The Political Animal and the Ethics of Constitutional Commitment
Responding to Daryl J. Levinson, Parchment and Politics: The Positive Puzzle of Constitutional Commitment, 124 Harv. L. Rev. 657 (2011)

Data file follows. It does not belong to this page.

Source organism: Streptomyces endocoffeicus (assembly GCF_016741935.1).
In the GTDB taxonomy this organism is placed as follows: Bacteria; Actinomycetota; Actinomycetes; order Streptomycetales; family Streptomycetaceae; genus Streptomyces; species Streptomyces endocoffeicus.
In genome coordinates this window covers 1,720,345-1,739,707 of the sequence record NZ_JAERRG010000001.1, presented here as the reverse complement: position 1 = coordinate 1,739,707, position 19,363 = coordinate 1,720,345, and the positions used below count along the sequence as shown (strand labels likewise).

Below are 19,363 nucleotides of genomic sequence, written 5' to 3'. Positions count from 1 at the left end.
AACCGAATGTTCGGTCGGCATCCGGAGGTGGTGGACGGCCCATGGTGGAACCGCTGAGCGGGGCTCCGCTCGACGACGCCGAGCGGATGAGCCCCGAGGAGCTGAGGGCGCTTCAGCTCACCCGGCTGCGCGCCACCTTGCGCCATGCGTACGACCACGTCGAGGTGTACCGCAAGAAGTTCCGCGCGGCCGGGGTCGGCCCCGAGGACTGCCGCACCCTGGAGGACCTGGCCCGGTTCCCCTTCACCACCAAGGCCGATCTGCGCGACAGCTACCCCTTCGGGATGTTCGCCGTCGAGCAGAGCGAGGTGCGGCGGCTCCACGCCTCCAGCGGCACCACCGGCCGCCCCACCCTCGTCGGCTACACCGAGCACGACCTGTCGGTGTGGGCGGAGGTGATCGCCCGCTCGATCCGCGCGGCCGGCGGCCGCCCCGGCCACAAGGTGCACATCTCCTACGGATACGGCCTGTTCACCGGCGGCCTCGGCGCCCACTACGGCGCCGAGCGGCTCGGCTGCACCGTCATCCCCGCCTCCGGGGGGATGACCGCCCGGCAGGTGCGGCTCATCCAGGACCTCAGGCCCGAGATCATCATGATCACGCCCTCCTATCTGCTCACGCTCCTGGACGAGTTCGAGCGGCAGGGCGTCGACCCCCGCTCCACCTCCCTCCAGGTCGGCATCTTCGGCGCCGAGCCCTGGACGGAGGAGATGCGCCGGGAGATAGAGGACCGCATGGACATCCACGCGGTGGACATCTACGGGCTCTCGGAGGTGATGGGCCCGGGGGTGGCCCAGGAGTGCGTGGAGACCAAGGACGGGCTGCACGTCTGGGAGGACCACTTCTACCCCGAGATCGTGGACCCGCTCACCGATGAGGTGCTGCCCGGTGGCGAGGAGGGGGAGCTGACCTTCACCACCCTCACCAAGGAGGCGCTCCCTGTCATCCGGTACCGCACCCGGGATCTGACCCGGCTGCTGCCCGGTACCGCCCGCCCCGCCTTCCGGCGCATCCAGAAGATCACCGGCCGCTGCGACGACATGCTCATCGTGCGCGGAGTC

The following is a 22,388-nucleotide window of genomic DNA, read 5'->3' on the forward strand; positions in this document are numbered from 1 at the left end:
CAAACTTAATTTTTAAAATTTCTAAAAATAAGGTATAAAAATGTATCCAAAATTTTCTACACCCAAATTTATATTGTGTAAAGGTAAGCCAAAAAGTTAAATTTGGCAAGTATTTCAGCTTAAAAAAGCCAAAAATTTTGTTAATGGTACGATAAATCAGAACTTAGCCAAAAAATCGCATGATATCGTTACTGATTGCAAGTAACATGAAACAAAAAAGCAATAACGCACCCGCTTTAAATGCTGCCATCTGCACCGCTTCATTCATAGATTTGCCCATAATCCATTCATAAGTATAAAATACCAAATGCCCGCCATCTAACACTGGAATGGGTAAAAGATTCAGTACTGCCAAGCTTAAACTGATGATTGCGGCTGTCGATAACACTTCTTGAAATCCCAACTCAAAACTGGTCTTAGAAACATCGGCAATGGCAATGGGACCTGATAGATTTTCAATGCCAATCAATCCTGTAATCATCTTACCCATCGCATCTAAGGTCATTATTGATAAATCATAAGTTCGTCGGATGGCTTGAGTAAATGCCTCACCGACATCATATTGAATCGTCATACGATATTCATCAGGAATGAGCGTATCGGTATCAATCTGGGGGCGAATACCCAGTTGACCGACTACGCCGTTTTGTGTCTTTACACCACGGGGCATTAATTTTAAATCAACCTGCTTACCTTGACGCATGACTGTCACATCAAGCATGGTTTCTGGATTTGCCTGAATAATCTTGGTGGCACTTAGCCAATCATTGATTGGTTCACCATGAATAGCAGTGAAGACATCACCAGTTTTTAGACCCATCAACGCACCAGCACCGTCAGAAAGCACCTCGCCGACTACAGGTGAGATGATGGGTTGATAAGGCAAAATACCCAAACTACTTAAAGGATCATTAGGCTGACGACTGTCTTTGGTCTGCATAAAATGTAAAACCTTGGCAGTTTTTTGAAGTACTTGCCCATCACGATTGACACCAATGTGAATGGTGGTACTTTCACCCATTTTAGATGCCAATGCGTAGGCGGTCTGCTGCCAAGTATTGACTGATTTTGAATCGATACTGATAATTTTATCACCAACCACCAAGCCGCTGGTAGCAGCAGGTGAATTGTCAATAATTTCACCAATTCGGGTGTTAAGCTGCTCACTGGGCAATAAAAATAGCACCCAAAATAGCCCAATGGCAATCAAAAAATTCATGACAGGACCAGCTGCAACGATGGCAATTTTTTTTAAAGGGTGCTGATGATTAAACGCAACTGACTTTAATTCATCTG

In his article Parchment and Politics: The Positive Puzzle of Constitutional Commitment, Professor Daryl J. Levinson identifies a variety of public choice mechanisms that lead politically empowered groups to accept constitutional limitations on their political power. In this response, Professor Josh Chafetz argues that Levinson overlooks another set of mechanisms, ones which work not at the level of material interests but rather at the level of political morality. Focusing on an Aristotelian account of political morality—an account that was influential among the Framers of the U.S. Constitution and that remains influential today — Chafetz suggests that at least some of our constitutional commitment can be explained in terms of a perceived moral obligation to be ruled by the communal determination of the public good. In other words, Chafetz argues, Levinson’s otherwise compelling account overlooks the importance of an ethics of constitutional commitment.